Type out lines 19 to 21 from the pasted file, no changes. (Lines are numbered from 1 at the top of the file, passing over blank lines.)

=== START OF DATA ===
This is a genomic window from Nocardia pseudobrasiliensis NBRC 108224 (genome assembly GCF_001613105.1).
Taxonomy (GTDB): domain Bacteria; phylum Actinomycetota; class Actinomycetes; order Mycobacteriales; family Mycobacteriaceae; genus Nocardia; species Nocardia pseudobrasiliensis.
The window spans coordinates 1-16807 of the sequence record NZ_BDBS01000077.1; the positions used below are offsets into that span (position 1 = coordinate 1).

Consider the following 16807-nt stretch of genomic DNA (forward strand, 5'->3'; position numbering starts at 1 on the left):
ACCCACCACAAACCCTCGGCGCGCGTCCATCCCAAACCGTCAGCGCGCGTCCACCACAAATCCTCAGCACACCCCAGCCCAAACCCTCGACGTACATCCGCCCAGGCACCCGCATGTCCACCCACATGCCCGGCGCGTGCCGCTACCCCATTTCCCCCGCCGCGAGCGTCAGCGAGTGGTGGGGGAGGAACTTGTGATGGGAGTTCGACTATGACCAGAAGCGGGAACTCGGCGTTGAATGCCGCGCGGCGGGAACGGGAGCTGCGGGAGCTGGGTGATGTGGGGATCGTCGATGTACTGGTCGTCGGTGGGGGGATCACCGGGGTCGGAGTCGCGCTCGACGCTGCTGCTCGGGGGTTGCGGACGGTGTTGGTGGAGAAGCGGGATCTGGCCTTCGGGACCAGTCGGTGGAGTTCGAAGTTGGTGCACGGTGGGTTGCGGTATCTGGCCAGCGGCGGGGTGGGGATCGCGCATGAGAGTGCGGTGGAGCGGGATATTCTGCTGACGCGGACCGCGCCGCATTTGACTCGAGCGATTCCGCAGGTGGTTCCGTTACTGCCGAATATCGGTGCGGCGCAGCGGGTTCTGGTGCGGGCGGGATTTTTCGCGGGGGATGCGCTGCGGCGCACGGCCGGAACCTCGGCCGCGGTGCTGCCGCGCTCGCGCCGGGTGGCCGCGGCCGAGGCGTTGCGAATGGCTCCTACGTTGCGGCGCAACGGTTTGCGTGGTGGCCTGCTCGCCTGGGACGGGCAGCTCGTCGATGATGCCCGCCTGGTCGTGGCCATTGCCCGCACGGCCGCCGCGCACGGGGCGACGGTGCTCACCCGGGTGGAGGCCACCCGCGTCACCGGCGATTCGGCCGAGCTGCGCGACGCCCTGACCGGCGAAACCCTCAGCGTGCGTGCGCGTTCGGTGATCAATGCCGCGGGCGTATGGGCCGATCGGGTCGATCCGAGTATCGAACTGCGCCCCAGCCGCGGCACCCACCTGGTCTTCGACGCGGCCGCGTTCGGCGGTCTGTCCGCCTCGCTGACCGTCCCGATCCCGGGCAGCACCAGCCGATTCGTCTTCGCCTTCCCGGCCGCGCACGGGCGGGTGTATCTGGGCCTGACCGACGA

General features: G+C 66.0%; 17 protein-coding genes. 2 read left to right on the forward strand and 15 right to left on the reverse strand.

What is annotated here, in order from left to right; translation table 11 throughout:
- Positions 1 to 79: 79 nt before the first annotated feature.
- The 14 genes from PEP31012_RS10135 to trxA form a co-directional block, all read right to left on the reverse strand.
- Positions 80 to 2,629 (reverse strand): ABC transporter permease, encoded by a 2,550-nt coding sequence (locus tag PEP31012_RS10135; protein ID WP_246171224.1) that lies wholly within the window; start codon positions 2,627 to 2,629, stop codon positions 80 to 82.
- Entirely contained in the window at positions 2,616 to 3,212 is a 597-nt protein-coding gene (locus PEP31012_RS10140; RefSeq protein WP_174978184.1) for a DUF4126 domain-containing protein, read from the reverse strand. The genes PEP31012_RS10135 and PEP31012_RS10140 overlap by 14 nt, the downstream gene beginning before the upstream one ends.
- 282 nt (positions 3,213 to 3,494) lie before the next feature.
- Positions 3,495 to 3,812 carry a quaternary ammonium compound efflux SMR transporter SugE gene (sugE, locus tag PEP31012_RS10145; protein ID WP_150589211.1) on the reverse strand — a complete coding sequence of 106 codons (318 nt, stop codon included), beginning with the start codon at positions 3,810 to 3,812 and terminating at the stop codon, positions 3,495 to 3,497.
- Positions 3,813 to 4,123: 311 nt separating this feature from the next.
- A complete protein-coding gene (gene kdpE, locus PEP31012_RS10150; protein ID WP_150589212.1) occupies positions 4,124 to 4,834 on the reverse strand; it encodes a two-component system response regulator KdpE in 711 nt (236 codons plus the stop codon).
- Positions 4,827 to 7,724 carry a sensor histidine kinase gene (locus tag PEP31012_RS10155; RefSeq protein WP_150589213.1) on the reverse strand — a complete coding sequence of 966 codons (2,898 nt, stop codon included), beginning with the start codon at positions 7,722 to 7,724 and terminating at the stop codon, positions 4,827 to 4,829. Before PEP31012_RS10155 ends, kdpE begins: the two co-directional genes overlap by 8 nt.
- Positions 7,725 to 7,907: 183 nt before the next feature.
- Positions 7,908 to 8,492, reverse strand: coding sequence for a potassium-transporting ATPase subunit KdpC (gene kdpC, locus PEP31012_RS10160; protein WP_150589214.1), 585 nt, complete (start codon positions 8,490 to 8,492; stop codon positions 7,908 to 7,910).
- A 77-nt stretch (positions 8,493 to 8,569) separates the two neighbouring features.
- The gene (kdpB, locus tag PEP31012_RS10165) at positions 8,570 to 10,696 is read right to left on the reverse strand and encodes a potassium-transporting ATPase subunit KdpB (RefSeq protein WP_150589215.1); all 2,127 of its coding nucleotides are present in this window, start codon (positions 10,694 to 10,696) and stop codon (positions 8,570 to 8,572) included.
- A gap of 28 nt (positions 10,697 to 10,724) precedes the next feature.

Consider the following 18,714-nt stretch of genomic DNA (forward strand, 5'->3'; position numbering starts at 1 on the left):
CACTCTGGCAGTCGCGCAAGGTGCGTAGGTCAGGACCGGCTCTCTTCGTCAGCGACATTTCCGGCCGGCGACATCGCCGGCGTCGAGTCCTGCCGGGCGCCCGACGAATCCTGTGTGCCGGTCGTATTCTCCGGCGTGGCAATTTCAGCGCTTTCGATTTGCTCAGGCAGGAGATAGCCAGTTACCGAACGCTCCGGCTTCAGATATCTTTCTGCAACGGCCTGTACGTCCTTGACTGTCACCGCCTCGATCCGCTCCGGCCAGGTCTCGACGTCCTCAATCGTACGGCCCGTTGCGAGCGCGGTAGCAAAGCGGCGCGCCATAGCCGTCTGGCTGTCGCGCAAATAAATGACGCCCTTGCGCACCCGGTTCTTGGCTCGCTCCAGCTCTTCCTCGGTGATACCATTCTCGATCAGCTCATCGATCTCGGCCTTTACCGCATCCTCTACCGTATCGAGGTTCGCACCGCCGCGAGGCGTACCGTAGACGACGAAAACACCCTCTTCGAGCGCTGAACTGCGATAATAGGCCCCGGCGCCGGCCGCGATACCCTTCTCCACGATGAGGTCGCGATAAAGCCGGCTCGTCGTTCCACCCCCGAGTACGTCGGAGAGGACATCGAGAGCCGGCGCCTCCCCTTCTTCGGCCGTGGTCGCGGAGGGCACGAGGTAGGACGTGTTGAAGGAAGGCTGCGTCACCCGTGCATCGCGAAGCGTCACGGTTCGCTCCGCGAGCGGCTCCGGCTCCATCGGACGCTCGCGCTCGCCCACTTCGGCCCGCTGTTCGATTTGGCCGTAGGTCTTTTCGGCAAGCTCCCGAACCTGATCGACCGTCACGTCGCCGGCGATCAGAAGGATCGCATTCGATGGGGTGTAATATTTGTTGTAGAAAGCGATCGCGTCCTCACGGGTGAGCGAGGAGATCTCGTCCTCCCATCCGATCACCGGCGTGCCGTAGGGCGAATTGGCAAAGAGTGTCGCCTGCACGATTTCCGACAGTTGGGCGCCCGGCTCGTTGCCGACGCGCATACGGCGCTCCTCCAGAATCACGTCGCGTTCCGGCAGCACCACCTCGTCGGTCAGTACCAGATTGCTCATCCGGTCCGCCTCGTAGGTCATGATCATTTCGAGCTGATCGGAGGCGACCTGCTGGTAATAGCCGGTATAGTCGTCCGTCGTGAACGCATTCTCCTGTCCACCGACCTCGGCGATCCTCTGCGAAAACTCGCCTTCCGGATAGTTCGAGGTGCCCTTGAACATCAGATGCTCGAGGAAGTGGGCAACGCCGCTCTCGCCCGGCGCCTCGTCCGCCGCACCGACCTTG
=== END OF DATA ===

- A 77-nt stretch (positions 8,493 to 8,569) separates the two neighbouring features.
- The gene (kdpB, locus tag PEP31012_RS10165) at positions 8,570 to 10,696 is read right to left on the reverse strand and encodes a potassium-transporting ATPase subunit KdpB (RefSeq protein WP_150589215.1); all 2,127 of its coding nucleotides are present in this window, start codon (positions 10,694 to 10,696) and stop codon (positions 8,570 to 8,572) included.
- A gap of 28 nt (positions 10,697 to 10,724) precedes the next feature.